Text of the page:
Indiana Senator Evan Bayh Won't Seek Reelection

He had a $13 million war chest

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    NEWSLETTERS

    Indiana Sen. Evan Bayh is expected to announce later today that he will not seek re-election to the US Senate.

    Bayh's announcement would come as a big surprise -- polls were giving him a 20-point edge over former Senator Dan Coats -- and would be a blow to the Democratic party, as he was one of their more popular figures.

    Bayh, a finalst for the vice presidental job, is pointing to "excessive partisanship" as reason for leaving the US Senate.
     
    "For some time I've had a growing conviction that Congress is not functioning as it should,' he said. "There are better ways to serve my fellow citizens. ... I love working for the people of Indiana, but I do not love working for Congress."

    He said his decision had nothing to do with a fear of losing.

    “Even in the current challenging environment, I am confident in my prospects for re-election.”

    Bayh reportedly had a $13 million-plus war chest built up for his run against Coats, according to The Hill.

    "But running for the sake of winning an election, just to remain in public office, is not good enough," he continued. "And it has never been what motivates me. At this time I simply believe I can best contribute to society in another way: creating jobs by helping grow a business, helping guide an institution of higher learning or helping run a worthy charitable endeavor.”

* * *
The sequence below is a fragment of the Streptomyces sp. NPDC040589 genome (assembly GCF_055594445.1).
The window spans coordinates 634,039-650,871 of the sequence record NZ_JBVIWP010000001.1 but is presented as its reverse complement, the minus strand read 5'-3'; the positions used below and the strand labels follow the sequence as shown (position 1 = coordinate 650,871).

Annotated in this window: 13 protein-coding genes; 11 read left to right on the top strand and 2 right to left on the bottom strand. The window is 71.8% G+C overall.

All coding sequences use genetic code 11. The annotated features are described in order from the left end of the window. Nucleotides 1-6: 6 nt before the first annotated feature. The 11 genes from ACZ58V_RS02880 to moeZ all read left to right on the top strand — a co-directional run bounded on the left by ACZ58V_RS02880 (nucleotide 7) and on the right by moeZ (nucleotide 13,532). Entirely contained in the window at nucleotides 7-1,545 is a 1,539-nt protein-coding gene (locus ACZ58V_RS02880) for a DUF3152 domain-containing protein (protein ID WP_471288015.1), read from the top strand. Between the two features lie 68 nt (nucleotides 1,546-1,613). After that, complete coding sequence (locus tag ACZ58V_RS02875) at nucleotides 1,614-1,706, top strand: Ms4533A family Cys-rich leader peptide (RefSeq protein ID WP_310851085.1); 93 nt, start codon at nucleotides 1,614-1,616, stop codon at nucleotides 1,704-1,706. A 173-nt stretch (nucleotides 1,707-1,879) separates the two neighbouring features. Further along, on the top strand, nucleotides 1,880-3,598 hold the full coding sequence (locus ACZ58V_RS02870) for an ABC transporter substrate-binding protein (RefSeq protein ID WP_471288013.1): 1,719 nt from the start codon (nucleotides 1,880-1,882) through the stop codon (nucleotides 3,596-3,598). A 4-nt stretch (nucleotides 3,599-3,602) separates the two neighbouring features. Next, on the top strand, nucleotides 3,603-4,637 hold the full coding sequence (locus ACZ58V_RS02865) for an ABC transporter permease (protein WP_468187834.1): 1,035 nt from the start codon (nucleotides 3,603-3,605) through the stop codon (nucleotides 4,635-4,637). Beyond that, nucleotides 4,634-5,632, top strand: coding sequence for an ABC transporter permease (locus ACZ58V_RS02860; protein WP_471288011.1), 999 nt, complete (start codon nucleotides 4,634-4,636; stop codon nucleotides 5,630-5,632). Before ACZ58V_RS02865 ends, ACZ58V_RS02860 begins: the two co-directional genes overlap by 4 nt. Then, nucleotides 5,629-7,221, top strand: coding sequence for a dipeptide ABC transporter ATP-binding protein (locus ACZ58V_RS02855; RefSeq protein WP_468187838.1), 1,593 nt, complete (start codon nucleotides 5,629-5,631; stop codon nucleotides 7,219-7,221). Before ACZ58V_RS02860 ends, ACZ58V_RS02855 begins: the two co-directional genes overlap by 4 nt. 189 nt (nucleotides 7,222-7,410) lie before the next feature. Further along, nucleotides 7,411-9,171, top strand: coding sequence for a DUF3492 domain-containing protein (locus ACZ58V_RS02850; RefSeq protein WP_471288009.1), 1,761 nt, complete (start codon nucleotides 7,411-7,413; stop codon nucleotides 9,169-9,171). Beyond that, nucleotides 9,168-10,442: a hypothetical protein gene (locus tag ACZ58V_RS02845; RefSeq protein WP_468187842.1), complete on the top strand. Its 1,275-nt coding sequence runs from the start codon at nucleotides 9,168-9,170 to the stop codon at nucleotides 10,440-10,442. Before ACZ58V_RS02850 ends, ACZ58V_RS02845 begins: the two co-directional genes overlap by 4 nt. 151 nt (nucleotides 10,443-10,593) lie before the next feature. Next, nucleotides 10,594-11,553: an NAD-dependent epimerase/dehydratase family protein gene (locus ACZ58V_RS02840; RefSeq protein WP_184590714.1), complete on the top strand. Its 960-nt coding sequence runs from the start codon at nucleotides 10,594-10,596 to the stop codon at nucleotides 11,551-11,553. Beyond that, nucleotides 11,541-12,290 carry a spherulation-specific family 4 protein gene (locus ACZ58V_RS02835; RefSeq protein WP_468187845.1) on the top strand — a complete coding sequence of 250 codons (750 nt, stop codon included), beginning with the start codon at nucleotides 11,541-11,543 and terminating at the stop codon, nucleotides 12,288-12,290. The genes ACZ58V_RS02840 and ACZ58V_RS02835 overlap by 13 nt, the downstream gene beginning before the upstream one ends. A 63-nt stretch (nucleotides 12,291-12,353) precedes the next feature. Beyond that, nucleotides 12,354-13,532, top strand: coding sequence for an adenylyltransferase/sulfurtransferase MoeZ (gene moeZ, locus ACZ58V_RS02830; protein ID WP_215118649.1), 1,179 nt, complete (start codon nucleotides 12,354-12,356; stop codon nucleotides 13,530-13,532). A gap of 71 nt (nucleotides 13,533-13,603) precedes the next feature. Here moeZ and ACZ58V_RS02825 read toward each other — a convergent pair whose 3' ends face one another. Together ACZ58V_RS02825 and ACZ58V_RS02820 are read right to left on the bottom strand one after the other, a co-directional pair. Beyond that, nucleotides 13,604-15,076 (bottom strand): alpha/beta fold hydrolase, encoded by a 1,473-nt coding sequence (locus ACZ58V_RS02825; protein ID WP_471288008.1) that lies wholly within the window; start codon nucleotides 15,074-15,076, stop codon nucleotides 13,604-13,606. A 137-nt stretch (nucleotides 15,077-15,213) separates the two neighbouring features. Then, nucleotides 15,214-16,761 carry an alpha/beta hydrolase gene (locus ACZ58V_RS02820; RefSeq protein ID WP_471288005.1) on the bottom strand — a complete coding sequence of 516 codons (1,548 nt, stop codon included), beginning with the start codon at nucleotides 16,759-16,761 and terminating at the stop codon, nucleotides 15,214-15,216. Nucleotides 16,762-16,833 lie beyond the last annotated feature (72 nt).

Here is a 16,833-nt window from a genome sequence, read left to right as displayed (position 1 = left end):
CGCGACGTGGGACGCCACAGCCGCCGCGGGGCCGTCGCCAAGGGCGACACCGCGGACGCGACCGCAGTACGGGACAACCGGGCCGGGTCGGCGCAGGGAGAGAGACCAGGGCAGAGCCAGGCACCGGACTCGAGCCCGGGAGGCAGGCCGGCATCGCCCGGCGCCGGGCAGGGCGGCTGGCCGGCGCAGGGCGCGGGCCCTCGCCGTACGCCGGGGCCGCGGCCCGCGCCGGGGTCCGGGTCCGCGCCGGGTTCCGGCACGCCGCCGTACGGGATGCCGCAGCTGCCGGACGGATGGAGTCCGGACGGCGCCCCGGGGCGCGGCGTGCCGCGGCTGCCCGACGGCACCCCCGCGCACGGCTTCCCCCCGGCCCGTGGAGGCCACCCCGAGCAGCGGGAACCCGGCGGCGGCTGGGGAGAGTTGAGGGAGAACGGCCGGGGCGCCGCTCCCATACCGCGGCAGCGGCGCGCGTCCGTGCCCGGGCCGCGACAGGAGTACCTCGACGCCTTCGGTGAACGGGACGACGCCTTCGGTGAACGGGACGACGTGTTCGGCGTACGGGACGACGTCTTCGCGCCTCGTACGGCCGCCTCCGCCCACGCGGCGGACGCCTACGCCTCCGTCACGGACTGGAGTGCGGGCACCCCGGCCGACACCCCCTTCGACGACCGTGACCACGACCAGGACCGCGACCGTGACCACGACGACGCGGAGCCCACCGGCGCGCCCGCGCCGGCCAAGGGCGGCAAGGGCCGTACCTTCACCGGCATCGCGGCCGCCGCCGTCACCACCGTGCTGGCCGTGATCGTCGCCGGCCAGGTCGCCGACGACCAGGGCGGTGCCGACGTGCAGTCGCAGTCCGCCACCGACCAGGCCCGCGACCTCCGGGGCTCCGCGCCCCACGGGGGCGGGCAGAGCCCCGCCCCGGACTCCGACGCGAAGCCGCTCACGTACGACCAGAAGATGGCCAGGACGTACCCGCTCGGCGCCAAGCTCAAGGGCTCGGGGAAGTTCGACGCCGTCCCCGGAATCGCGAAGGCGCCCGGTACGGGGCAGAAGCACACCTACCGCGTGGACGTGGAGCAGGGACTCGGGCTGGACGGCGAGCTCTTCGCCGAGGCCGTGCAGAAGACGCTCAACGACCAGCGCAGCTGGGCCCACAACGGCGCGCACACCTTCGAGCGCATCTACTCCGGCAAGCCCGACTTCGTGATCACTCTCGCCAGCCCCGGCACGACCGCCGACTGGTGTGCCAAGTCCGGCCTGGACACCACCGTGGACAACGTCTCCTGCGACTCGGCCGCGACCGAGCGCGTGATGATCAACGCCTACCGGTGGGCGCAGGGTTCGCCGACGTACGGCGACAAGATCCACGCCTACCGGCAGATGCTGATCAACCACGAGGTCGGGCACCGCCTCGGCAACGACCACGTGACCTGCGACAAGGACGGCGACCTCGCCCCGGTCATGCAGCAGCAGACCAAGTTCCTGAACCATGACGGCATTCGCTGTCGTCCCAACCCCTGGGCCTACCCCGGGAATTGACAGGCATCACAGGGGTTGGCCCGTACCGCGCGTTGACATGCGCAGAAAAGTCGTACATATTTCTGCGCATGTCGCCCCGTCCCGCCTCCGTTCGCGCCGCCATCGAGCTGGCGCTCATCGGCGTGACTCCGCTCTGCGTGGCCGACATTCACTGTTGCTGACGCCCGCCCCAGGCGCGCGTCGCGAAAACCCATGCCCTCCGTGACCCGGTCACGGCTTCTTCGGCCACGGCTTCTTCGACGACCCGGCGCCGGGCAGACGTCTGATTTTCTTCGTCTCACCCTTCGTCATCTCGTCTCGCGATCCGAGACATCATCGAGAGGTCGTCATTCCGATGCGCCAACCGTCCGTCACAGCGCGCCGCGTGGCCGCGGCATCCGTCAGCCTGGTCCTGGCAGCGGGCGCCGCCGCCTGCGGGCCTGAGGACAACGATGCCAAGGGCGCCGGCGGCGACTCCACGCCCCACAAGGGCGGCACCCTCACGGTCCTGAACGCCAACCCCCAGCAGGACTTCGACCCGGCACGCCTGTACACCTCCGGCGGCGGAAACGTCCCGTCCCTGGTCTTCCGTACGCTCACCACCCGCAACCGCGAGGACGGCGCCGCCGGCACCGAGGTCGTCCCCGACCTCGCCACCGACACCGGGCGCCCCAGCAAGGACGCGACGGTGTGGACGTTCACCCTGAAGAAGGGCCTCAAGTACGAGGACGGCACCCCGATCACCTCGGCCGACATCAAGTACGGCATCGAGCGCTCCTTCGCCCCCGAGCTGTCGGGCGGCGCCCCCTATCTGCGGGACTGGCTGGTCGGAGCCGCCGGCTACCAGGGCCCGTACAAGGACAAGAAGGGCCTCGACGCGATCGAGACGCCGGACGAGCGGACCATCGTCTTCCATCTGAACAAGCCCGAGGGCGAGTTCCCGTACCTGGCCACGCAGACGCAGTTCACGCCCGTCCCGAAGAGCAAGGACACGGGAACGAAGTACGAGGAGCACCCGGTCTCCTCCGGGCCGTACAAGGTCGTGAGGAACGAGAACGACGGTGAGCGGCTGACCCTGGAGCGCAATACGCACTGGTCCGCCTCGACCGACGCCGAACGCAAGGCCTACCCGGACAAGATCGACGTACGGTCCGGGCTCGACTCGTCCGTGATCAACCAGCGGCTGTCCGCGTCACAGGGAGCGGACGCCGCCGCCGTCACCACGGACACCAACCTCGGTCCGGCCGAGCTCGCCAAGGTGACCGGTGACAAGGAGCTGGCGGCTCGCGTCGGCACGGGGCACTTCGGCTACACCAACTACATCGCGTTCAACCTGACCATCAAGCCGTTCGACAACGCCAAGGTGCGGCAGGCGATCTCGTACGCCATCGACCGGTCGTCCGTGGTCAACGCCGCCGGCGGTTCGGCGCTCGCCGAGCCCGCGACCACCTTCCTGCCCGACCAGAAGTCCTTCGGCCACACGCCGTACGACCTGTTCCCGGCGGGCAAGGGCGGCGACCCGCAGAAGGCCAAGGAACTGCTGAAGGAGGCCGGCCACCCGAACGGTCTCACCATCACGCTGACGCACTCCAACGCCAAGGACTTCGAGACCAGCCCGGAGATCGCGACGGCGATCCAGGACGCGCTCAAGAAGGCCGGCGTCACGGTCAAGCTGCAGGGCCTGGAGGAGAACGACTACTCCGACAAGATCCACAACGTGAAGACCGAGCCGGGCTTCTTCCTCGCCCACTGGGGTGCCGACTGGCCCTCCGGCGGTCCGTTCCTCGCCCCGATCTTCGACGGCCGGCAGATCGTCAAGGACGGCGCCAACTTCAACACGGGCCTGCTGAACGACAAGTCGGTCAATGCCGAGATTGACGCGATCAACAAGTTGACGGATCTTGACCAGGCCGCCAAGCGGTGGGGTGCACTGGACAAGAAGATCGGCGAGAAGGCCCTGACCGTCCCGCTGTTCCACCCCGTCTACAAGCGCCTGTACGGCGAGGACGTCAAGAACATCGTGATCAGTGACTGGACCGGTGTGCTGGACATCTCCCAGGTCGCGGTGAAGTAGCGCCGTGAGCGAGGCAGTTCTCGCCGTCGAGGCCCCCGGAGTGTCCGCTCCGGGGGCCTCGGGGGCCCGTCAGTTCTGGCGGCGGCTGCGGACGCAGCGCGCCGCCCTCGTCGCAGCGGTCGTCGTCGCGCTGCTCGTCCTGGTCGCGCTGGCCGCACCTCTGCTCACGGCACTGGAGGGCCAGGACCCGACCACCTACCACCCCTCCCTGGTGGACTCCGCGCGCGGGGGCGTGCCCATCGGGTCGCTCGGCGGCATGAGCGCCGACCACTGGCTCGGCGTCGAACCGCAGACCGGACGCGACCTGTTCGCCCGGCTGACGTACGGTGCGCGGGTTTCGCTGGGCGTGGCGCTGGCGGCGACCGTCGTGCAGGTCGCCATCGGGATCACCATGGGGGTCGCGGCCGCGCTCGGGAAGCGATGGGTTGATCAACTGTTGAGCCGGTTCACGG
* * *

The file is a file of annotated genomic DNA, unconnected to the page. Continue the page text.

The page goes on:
Bayh also said his decision should not reflect poorly on President Obama.

    "I look forward to working with him over the next 11 months," he said. 

    Obama sent out a message of his own.

    “For more than two decades, Evan Bayh has devoted his career and his life to serving his fellow Hoosiers.  During that time, he has fought tirelessly for Indiana’s working families, reaching across the aisle on issues ranging from job creation and economic growth to fiscal responsibility and national security.  I look forward to continuing to work with him on these critical challenges throughout the rest of the year.  Michelle and I thank Senator Bayh for his leadership and service and wish him and his family all the best in their future endeavors.”

    But the decision of the popular senator and two-term former governor of Indiana comes at a bad time for Democrats, and the president.

    Indiana is considered a swing state and his withdrawal leaves a door wide open for Republicans to come in and snatch it.

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